The Brazilian Navy and 32 countries from the American, African, and European continents participated in the 12th iteration of Obangame Express, the largest multinational maritime exercise in West and Central Africa, conducted by U.S. Naval Forces in Africa (NAVAF), and sponsored by U.S. Africa Command. Nigeria hosted the January 23-February 3 exercise in its capital city of Lagos, which has the largest navy in the region and is key to security and stability in Africa, with various sea and ashore training events throughout the Gulf of Guinea and the South Atlantic Ocean.
Obangame Express 2023 provided an opportunity to participating countries to coordinate actions against crimes such as piracy, drug trafficking, armed robbery, terrorism at sea, kidnapping, and illegal fishing in waters critical to Africa’s prosperity. The exercise also aimed to enhance regional cooperation, information sharing practices, and tactical knowledge among participating nations, as well as to promote social and foreign policy support actions.
The training included exchanges on boarding techniques, search and rescue operations, medical casualty response, radio communication, information management techniques, simulated approach to vessels involved in illicit activities, and training with weapons on fixed and mobile targets.
The Brazilian Navy, which participated with the Ocean Patrol Ship Araguari, under the leadership of Commander Marcio Jorge dos Santos, said in a statement that the exercise demonstrated, once again, the country’s decisive engagement with international peace and security and with maritime security in the South Atlantic. “Brazil consolidates its military and maritime security cooperation with Angola and the other countries in the region. Brazil also reaffirms its Atlantic vocation, its commitment to the South Atlantic Peace and Cooperation Zone (ZOPACAS) and to security in the Gulf of Guinea,” the statement said.
Obangame Express is one of three regional exercises facilitated by NAVAF, which provides collaborative opportunities for U.S. and African forces and international partners to address shared transnational maritime concerns, the U.S. Navy said in a statement.
“Exercise Obangame Express 23 provides an excellent opportunity to strengthen regional cooperation and share tactics, techniques, and procedures to deter transnational maritime security challenges,” said U.S. Navy Rear Admiral Chase Patrick, director of maritime headquarters, NAVAF, in a statement. “Together, we are creating a more secure, safe, and economically prosperous maritime environment for Africa’s coastal nations and the global community.”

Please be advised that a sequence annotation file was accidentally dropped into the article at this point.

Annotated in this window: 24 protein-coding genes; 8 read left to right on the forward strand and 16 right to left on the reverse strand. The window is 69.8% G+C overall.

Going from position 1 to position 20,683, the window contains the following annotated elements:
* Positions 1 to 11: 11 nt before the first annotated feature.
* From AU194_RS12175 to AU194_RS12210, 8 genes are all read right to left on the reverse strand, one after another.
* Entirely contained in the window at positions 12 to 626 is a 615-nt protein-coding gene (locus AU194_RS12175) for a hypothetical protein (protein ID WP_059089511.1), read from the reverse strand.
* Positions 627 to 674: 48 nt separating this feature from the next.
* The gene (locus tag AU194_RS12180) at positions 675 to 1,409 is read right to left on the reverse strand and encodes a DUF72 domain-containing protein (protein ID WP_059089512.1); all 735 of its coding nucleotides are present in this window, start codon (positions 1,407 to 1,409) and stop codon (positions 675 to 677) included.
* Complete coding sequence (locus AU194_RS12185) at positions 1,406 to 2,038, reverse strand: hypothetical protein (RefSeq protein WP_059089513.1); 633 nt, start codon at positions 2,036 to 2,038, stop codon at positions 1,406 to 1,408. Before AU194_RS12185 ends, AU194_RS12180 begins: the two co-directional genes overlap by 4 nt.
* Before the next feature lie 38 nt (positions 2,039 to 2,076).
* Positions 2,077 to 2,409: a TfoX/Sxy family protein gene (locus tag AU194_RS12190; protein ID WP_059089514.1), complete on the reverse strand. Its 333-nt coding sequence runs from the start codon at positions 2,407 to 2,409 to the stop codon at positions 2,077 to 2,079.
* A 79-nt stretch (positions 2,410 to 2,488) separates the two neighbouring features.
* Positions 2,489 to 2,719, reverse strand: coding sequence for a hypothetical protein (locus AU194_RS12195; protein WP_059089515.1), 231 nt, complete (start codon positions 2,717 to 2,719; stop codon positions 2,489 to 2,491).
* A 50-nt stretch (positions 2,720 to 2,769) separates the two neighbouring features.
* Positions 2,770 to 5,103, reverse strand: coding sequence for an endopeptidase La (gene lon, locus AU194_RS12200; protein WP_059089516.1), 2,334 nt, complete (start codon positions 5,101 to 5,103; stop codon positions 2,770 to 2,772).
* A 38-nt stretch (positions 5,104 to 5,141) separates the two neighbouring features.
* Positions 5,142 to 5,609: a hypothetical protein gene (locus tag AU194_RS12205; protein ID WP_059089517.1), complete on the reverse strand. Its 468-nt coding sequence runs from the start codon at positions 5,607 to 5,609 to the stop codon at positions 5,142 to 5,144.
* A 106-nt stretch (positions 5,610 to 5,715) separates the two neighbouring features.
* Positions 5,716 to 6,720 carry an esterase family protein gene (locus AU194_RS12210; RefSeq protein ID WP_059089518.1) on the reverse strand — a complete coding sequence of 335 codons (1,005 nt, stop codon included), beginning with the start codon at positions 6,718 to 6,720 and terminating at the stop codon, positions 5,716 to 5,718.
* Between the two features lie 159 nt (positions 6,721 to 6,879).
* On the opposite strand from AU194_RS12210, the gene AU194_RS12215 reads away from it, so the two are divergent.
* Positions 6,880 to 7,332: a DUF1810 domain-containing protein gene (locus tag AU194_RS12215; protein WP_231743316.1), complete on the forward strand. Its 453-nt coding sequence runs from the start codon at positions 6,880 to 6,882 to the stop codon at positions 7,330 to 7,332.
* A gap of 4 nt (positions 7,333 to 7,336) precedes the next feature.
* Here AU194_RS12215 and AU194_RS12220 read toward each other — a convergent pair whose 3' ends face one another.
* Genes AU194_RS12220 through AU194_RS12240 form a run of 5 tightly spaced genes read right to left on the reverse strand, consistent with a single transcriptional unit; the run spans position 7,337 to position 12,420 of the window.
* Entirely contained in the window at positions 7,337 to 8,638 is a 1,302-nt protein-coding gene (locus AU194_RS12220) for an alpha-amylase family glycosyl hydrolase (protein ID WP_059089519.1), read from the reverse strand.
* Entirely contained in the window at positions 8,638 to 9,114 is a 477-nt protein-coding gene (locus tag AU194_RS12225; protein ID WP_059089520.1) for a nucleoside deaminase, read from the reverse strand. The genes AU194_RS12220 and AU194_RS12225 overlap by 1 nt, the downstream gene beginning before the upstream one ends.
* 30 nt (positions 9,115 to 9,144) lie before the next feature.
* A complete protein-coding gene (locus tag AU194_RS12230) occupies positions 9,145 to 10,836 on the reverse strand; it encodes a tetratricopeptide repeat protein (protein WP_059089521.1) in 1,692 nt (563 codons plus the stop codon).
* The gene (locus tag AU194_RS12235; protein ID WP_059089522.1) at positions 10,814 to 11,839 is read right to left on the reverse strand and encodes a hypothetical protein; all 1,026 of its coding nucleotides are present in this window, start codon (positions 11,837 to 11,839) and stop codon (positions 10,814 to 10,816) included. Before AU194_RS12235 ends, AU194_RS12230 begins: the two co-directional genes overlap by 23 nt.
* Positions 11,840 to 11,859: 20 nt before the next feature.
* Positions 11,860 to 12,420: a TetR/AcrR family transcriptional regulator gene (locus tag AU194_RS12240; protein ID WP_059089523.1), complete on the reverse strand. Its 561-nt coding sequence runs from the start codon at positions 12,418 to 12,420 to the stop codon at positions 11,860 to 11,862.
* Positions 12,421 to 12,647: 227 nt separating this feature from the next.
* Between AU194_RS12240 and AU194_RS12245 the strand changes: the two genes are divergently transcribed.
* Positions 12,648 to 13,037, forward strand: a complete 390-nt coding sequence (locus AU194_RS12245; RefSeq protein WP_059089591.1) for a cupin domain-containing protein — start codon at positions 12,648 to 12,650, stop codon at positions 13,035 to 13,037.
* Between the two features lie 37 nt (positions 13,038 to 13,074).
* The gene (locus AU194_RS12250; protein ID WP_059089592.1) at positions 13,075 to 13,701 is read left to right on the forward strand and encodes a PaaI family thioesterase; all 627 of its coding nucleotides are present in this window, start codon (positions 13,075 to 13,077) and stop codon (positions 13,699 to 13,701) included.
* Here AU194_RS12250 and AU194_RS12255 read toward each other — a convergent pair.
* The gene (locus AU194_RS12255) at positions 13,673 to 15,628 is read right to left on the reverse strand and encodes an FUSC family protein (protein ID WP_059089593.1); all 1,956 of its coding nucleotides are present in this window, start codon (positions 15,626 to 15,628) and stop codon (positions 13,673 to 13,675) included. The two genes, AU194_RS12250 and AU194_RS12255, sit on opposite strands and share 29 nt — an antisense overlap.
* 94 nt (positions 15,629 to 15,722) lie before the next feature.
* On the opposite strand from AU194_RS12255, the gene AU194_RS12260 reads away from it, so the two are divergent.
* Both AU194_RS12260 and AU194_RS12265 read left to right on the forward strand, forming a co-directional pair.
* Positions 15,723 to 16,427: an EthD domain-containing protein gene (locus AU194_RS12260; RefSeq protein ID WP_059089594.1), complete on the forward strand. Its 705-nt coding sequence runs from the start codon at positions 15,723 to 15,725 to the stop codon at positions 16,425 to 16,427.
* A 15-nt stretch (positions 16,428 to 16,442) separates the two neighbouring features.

In addition to Brazil and the United States, Angola, Belgium, Benin, Cameroon, Canada, Cape Verde, Democratic Republic of Congo, Denmark, France, Gabon, Gambia, Germany, Ghana, Guinea-Bissau, Italy, Ivory Coast, Liberia, Namibia, Morocco, Nigeria, Poland, Portugal, São Tomé and Príncipe, Senegal, Sierra Leone, Togo, Spain, as well as the Economic Community of West African States and Economic Community of Central African States participated in the training.
The Gulf of Guinea, where the exercises took place, is a vast area that stretches from Senegal to Angola and covers some 6,000 kilometers of coastline, and is one of the world’s most critical maritime zones. Everything from oil and gas to goods from central and southern Africa flows through this region, along with some 1,500 fishing vessels, tankers, and freighters that navigate its waters daily. These waters are among West Africa’s most important economic assets, and therefore one of the most exploited by illicit actors.
“Illicit maritime activity threatens regional development efforts, weakens state security, and robs our African partners of the precious resources upon which they rely on for economic growth and effective governance,” said Admiral Stuart B. Munsch, commander of U.S. Naval Forces Europe-Africa. “Exercise Obangame Express is an important opportunity to improve our collective capabilities, build trust between our nations, and promote stability in a vitally important part of the world.”
São Tomé and Príncipe Defense Minister Jorge Amado said the exercise would serve to increase and boost cooperation between participating countries. “It will create greater communication between the countries and peace in the region,” he said.